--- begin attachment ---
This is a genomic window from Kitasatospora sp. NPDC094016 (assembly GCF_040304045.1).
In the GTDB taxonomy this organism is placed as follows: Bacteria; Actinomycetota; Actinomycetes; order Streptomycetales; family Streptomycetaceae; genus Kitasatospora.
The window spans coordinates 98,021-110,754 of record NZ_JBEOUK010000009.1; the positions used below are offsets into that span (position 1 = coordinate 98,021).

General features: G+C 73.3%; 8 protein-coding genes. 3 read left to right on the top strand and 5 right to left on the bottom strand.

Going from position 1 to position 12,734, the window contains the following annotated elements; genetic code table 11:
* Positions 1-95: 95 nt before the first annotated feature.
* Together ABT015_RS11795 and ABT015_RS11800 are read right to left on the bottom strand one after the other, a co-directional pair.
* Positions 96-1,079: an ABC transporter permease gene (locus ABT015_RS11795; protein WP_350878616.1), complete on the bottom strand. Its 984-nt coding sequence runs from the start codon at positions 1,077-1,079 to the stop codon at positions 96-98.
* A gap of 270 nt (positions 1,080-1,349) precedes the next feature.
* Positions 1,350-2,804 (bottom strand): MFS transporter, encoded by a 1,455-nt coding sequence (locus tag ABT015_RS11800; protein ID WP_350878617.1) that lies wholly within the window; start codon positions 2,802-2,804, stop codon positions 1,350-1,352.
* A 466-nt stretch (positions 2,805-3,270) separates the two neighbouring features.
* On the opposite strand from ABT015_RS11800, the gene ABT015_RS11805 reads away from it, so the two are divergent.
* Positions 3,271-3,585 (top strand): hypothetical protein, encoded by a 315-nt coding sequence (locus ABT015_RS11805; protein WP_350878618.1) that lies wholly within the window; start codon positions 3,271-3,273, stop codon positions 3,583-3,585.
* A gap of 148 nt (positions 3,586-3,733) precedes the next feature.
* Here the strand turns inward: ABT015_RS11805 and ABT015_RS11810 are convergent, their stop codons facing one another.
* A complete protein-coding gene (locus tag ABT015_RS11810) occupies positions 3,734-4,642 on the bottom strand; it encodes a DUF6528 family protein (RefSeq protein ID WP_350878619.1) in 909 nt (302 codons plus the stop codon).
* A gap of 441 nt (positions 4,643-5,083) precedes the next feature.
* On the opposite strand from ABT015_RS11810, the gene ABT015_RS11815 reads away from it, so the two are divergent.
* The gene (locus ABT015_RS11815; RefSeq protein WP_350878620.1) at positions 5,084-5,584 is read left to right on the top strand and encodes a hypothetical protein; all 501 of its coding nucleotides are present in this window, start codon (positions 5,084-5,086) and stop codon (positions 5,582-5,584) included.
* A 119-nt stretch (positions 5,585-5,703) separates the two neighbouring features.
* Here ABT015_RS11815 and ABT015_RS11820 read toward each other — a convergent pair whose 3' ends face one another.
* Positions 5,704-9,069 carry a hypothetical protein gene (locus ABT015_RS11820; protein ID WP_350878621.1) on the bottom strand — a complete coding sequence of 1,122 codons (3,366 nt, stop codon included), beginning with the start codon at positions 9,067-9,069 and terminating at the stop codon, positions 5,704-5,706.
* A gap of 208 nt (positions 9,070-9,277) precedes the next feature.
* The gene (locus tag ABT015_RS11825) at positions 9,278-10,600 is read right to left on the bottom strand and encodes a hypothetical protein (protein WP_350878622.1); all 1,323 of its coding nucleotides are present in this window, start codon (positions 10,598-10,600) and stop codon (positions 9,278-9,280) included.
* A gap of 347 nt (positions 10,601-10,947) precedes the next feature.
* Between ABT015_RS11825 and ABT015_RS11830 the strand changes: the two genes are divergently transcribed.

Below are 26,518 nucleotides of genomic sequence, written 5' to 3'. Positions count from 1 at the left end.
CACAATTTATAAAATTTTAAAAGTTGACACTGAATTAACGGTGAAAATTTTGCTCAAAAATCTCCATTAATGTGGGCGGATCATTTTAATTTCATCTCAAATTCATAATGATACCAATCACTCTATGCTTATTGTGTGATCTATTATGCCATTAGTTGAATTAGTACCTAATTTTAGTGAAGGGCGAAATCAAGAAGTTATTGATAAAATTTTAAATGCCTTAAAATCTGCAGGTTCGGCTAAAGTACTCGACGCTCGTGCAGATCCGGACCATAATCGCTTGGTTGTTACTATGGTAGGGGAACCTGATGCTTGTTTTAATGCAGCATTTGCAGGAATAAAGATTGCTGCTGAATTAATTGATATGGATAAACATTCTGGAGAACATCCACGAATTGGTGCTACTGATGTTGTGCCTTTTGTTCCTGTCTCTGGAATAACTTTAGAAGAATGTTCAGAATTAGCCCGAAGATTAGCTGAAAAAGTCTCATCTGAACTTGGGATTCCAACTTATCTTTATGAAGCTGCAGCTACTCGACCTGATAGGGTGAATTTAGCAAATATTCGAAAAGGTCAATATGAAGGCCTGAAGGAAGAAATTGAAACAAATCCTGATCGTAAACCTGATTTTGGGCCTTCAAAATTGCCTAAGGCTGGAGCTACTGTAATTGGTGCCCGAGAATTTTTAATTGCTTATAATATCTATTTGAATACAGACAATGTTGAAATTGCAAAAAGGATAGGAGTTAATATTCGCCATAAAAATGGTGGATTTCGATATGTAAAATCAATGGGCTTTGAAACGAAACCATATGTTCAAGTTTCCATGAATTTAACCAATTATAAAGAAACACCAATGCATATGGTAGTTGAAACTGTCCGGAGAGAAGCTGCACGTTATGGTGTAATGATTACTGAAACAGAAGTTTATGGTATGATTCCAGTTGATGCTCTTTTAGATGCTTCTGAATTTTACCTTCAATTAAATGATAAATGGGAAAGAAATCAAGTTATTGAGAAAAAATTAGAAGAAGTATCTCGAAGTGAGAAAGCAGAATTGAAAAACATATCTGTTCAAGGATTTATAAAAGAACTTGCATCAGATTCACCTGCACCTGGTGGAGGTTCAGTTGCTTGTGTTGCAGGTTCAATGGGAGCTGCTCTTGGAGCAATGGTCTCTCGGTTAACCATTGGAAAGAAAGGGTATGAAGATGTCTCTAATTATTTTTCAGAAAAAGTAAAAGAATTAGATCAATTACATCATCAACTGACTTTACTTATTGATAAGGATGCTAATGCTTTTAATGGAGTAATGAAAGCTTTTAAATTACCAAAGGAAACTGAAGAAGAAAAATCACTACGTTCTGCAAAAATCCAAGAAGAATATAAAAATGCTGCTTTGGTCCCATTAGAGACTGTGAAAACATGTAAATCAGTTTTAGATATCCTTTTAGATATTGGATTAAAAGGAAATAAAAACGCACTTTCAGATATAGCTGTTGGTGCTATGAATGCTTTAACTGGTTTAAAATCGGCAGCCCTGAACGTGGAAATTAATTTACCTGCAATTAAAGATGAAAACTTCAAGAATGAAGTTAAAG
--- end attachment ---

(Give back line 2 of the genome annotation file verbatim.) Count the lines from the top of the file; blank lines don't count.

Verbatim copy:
In the GTDB taxonomy this organism is placed as follows: Bacteria; Actinomycetota; Actinomycetes; order Streptomycetales; family Streptomycetaceae; genus Kitasatospora.